Graduation is just a few days away. For the nearly 700 Kamehameha Schools seniors about to don their kīhei and harvest the work they’ve put in over the last four years, it’s an exciting, albeit nerve racking time.
What’s college going to be like? Do I really want to major in that? Am I going to make new friends? What’s it going to be like living away from home?
Those are just a few of the questions that most of these students will be asking themselves in the next few months. But as this milestone moment is about to be reached, 16 seniors from across KS’ three campuses answered a few questions about their future and how KS helped to prepare them for this moment.
Here are the six KS Hawaiʻi students that shared their manaʻo:
Kaluhi Kaʻapana knows exactly what she wants to be when she grows up. If her senior project is any indication, the future is bright for the aspiring Hawaiian immersion teacher. The emerging leader has collected both memories and valuable experience representing her school at a variety of campus events over the last four years. But this Hilo girl is headed to Mānoa to double major in both education and Hawaiian language. She chose UH Mānoa as an opportunity to have some independence, but also still be home.
Watching CSI at home in Waiākea Uka inspired senior Ian Sanborn’s interest into forensic science. The eagle scout and recent inductee into the National Football Foundation College Hall of Fame sees himself using his skills learned as a forensic technician to help solve crimes in the future. He credits the resources and counselor Jan Ching for encouraging him to participate in College Horizions, which is where the 13-year KS Hawaiʻi student found his match in Colorado College.
Makena Wagner has always been competitive with herself academically. At Smith College, she will continue to challenge herself—making her own major—blending engineering and environmental science to prepare for a career in environmental engineering. While she didn’t originally consider attending an all-girls school, after being matched through her College Horizons experience, talking with the softball coach and meeting other students, she found the right fit. She’ll make the move from Hilo to Massachusetts, but ultimately hopes to return home to help Hawaiʻi advance on its own sustainability goals.
Football standout Kaeo Batacan will look to continue his athletic career when he travels to Pacific University in the fall. The running back decided early on that Oregon is the place he wants to be, partly because it reminds him of home, the other part because it is home to the headquarters for one of his favorite athletic wear companies, Nike. Batacan will major in business with hopes of one day working for the company. He feels making the transition to Pacific from Honokaʻa will be easier because of the number of KS Hawaiʻi alumni currently attending the university coupled with the consistency of having a small, private school feel. He also credits the Business academy for preparing him well for what’s ahead.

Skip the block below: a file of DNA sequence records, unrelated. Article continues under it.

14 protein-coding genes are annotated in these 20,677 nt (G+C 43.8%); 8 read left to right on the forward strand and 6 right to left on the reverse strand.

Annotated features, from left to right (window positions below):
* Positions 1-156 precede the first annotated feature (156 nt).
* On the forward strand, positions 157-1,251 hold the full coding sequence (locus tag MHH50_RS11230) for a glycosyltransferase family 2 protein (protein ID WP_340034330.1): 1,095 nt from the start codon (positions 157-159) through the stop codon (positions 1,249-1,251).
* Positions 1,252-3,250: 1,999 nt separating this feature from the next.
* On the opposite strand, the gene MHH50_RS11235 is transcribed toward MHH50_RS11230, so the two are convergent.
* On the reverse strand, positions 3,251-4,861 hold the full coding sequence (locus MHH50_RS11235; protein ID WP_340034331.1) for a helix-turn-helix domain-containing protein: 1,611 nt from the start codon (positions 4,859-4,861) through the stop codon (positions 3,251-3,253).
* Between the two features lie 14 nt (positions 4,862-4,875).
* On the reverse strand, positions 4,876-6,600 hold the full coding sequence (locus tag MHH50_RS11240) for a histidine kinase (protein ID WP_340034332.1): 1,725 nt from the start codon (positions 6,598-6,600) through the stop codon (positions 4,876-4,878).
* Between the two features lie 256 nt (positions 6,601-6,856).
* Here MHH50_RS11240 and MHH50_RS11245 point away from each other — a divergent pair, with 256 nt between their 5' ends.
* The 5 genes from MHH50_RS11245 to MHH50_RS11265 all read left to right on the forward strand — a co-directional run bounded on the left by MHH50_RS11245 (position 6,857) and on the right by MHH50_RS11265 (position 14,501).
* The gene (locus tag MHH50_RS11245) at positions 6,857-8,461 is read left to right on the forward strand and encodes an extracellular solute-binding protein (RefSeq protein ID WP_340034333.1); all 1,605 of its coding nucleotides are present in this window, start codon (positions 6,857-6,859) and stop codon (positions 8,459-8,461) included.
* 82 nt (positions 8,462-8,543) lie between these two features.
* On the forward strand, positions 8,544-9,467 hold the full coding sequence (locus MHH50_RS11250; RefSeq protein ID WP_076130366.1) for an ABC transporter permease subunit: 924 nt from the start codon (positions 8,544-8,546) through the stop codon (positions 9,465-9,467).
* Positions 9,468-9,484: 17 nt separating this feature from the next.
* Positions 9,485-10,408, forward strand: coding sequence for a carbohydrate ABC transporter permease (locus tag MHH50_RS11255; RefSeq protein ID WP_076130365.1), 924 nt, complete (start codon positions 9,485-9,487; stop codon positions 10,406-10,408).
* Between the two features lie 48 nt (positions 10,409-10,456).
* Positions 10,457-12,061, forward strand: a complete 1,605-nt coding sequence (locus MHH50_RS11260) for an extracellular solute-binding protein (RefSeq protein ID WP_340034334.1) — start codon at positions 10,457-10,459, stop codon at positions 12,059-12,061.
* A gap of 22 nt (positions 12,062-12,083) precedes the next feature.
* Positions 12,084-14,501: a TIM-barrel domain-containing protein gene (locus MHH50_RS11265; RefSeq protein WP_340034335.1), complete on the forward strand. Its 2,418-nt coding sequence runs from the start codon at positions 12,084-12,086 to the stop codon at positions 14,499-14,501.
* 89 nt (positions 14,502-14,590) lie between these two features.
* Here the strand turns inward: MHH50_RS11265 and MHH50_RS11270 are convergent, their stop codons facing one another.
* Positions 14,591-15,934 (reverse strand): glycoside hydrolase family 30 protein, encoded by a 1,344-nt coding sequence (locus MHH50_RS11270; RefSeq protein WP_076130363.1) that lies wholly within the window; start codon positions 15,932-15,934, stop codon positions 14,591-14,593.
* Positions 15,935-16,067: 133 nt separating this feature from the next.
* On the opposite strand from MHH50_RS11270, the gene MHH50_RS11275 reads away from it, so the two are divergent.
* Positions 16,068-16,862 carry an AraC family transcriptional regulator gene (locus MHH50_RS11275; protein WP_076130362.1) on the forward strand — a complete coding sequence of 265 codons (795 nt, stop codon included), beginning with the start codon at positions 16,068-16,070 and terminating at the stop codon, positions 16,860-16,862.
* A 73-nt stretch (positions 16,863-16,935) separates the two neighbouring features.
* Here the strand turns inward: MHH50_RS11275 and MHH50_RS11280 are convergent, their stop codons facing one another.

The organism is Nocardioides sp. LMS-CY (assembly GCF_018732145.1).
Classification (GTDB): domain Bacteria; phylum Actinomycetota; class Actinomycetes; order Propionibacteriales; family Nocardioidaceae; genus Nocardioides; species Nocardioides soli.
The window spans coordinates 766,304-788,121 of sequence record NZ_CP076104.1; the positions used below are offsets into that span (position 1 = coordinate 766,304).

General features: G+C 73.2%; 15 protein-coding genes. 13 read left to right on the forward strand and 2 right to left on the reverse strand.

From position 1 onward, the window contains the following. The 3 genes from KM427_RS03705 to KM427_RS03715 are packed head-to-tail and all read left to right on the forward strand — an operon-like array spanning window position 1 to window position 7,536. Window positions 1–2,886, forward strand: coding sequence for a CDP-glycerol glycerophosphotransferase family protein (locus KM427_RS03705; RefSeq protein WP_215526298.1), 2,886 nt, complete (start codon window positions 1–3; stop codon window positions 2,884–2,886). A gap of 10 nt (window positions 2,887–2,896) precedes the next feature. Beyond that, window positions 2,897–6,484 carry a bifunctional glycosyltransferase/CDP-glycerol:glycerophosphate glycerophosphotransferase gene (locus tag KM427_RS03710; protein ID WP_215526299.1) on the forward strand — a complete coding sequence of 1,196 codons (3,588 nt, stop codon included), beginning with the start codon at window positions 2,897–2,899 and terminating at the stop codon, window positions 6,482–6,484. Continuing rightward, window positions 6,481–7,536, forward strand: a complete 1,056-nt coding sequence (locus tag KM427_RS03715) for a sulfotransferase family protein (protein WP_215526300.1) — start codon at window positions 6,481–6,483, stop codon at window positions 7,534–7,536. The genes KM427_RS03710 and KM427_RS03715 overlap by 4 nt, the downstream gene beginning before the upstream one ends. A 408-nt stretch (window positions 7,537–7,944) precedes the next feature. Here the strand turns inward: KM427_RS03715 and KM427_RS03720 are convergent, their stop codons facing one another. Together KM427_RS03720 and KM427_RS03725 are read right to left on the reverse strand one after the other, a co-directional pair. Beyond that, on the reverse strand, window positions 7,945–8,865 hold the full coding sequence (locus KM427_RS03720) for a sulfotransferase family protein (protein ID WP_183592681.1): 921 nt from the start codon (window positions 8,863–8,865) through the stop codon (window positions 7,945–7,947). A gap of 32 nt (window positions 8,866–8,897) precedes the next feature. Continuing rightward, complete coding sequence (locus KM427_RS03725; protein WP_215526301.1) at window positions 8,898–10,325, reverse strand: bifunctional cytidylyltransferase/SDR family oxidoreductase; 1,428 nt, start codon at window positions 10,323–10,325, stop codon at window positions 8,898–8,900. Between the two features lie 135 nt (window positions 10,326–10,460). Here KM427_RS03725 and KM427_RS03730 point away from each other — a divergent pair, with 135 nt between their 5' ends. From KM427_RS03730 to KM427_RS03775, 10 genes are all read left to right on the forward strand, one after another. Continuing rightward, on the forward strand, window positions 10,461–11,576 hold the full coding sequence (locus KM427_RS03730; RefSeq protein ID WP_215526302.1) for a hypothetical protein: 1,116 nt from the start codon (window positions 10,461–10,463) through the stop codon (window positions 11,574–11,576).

Senior class president Zoe Azevedo had to grow up quick when she was younger. When her tūtū had a fall when she was in eighth grade, the Hilo girl became a primary caregiver for her grandma. But the experience opened her eyes and set her on the path she is looking to follow one day. She’ll move from Hilo to Linfield College in Oregon in the fall to major in nursing. Her senior project with the Life Care Center, planning activities with her classmates for the elderly residents there, deepened her interest for specializing in geriatric nursing. She hopes to return home and work at North Hawaiʻi Community Hospital in Waimea.
Yukio Ishii won’t be too far from home in Mountain View when he attends the University of Hawaiʻi at Hilo in the fall. The aspiring marine biologist planned well for the future and completed his due diligence applying for and receiving a number of scholarships that should give him peace of mind. In addition to being able to attend college knowing that he won’t be financially burdened in the future, the Dorrance Scholarship recipient will be able to participate in some incredible experiences around the globe as he is equipped to be able to serve his community well in the future.
While there’s still a lot of work to come to reach their future destinations, they all know they are well prepared for everything that waits ahead. I Mua!
Hoʻomaikaʻi i ka papa 2016! (Congrats to the class of 2016!)
This story is part of “I Mua Kamehameha,” an ongoing effort to celebrate the excellence of KS campus and community education programs. Inspirational stories will be shared throughout the year about KS servant leaders who are improving the lives of KS haumāna and contributing to a thriving Lāhui.
May 24, 2016
Where are they going? What are they majoring in? Where do they see themselves in 10 years? A tri-campus collection of seniors share their plans for the future.
May 18, 2016
Where are they going? What are they majoring in? Where do they see themselves in 10 years? Five KS Kapālama seniors share their plans for the future.
May 18, 2016
Where are they going? What are they majoring in? Where do they see themselves in 10 years? Five KS Maui seniors share their plans for the future.
May 20, 2016
KS Hawaiʻi senior Kaluhikaua Kaʻapana’s legacy project connects Native Hawaiian schools in a day full of learning and growing together.
March 17, 2016
Kamehameha Schools students share their manaʻo on how campus traditions like Song Contest, Hōʻike and ʻAha Mele allow them to embrace their Native Hawaiian identity.